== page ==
End user security psychology, part I: Are small mobile computers less secure than larger mobile computers?

In the course of researching mobile authentication and mobile signatures -- using a cell phone as the alternative to a token for identity, authentication, and signing purposes -- this post from Finextra’s Chris Skinner on why mobile banking and payments don't work (yet) caught my eye. Hint: People don't want them. But why?

Given that my colleagues serving eBusiness, channel, and product marketing professionals are also officially skeptical about the prospects of mBanking and mPayments, I expected him to trot out one of the usual rationales for this, including:

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IBM Acquires Encentuate

IBM acquired Encentuate for an undisclosed sum. This underscores the validity of Forrester's prediction that the enterprise single sign-on (E-SSO) market in identity and access management (IAM) will grow from E-SSO's $250 million in 2006 to $2 billion in 2014 - a CAGR of 28.5%. What are the likely implications of this acquisition in the E-SSO marketplace?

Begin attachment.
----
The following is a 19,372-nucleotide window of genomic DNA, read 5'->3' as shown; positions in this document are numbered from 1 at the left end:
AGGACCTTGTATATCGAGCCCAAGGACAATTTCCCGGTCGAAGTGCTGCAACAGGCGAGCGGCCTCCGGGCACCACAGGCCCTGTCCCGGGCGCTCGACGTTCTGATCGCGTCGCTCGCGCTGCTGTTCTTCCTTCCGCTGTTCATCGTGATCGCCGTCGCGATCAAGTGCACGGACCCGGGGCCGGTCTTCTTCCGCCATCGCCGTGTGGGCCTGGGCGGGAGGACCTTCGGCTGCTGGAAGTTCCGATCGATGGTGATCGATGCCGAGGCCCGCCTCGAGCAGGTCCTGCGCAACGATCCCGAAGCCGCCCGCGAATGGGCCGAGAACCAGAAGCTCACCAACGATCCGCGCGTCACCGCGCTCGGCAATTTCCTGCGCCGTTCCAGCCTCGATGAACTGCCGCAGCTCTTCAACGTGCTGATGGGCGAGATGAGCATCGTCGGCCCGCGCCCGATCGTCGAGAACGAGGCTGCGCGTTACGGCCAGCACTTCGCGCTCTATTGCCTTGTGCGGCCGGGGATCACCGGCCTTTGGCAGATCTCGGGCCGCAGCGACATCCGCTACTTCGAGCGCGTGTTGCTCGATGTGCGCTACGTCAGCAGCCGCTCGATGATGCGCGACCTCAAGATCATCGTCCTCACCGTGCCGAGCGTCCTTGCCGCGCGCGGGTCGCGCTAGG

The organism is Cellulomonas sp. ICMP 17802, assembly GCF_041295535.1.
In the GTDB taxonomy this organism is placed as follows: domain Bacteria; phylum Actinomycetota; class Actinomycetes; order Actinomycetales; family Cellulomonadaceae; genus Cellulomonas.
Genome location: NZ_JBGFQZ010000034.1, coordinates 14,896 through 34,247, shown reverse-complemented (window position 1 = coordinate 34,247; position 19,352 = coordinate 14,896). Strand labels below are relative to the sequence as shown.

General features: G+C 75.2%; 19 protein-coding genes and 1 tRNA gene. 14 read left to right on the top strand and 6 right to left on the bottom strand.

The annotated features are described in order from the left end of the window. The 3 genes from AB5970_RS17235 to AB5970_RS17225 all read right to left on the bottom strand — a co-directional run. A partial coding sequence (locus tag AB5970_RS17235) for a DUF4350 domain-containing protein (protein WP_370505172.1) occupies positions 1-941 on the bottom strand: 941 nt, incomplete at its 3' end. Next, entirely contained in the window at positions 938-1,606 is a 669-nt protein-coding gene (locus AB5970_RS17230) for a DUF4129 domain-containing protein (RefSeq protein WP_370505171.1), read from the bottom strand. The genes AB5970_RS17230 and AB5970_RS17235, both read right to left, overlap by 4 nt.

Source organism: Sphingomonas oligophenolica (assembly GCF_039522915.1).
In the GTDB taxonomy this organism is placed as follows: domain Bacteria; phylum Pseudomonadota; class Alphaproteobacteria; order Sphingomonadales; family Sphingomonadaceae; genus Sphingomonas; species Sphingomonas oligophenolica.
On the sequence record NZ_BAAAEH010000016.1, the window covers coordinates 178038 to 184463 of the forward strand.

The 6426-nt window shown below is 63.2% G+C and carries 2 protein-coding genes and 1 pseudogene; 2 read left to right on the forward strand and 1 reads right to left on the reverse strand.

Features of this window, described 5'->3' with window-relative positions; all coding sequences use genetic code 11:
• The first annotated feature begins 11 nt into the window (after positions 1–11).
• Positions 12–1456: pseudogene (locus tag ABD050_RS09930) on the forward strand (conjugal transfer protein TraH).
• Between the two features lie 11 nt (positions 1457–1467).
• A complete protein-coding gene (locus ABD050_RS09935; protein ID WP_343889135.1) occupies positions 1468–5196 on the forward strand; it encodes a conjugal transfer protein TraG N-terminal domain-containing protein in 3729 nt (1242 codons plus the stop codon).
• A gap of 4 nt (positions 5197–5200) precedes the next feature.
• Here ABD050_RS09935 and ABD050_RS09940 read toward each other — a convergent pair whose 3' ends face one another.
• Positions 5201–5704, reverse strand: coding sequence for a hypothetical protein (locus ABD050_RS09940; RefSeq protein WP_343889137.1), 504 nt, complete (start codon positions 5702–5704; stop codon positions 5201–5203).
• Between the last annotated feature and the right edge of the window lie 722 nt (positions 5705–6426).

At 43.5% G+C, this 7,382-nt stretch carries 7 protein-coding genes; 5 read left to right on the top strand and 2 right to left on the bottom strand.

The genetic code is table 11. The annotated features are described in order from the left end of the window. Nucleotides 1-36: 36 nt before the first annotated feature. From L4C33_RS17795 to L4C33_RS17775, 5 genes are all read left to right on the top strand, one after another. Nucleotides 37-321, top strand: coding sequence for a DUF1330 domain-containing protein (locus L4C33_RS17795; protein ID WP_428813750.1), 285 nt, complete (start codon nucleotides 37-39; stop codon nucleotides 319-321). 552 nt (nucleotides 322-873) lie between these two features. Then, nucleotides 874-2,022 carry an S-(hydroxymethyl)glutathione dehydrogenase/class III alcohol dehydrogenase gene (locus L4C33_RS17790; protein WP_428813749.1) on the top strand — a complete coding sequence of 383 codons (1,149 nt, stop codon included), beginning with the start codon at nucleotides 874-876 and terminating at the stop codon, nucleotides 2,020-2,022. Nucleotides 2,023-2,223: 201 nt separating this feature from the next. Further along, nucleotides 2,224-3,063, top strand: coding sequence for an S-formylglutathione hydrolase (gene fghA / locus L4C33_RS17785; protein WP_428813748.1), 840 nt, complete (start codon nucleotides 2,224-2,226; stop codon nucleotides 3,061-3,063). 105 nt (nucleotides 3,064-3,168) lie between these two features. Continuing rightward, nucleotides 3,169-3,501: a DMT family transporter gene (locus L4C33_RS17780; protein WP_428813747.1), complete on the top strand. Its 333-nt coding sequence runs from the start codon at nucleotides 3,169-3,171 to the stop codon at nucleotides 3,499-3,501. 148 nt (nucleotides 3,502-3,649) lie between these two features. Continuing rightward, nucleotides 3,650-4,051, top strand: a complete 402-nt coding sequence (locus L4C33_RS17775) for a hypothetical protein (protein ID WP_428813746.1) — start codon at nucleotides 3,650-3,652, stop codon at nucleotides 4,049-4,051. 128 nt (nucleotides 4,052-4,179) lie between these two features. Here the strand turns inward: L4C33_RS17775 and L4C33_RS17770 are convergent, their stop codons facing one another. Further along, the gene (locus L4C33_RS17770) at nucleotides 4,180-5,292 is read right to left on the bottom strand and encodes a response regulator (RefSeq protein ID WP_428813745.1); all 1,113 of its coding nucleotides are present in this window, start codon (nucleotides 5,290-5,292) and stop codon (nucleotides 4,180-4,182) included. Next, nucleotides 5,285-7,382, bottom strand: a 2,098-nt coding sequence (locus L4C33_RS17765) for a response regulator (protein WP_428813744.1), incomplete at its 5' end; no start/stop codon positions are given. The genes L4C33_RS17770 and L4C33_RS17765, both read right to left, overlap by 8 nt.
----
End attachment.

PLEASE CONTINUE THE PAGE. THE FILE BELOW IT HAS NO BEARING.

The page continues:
1.  After CA and Novell, now IBM will have a fully integrated IAM suite in which E-SSO will be first acquired, but later an organically grown product offering - provided that IBM is successful with integrating not only technologies, but the Encentuate engineering, support, and sales resources. Past experience with similar acquisitions show that this often sounds easier than it actually is.

2. Other E-SSO vendors (ActivIdentity and especially Passlogix) will lose some of their market share and will need to ramp up investment in product development to be able to keep their leading edge in product functionality.

Overall, IBM's move signals that E-SSO has become a mature and viable technology which - in conjunction with user account provisioning - will continue to drive the IAM market growth.